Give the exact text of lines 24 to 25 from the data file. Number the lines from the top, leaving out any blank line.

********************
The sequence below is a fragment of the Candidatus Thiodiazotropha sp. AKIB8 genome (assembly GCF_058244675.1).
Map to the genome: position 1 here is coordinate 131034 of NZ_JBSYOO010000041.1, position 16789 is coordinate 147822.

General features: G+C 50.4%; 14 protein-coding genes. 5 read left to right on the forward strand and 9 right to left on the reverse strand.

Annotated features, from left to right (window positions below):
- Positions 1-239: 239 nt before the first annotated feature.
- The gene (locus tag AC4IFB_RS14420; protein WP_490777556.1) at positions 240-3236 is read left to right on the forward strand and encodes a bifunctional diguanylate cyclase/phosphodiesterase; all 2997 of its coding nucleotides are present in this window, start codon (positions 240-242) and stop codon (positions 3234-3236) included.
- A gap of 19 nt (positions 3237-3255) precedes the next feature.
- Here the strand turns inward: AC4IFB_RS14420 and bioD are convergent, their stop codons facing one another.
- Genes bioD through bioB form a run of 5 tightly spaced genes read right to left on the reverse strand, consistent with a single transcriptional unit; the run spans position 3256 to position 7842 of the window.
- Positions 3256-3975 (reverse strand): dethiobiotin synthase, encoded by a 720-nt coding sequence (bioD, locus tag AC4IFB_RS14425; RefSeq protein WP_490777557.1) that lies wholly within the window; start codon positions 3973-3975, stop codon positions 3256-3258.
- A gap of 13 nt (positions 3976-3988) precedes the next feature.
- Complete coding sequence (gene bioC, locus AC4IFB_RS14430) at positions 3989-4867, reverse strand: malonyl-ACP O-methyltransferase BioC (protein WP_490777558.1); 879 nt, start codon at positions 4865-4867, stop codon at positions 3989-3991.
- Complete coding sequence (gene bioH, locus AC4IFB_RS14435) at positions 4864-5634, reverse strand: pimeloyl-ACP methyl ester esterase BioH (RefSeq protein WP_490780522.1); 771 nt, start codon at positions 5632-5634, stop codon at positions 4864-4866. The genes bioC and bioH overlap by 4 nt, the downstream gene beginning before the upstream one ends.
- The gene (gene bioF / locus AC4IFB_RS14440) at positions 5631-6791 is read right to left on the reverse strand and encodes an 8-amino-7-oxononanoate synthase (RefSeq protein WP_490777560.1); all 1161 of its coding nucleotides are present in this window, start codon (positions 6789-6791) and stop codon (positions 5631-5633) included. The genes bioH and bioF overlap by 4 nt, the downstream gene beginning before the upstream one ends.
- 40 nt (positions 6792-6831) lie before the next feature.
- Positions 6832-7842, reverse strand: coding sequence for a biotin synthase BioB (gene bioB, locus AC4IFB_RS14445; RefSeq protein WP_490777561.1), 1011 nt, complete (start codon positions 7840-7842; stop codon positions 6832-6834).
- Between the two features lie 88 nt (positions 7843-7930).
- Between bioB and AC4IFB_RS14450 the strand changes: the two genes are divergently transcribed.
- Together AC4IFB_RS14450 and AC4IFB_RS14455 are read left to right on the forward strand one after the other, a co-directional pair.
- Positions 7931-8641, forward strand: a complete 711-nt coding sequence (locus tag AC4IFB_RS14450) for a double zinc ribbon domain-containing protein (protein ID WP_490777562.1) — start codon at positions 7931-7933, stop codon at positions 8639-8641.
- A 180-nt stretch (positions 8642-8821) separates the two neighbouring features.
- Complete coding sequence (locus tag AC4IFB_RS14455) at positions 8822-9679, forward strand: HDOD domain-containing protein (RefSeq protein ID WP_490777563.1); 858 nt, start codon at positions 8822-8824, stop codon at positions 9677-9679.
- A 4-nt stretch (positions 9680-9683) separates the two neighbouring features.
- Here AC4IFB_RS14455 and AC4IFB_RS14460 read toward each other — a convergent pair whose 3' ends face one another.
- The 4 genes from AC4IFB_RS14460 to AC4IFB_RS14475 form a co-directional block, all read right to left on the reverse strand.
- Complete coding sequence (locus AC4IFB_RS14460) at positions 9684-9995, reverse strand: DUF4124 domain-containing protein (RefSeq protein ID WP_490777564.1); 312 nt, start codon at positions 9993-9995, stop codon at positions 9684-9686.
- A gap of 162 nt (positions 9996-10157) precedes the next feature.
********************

- Here AC4IFB_RS14455 and AC4IFB_RS14460 read toward each other — a convergent pair whose 3' ends face one another.
- The 4 genes from AC4IFB_RS14460 to AC4IFB_RS14475 form a co-directional block, all read right to left on the reverse strand.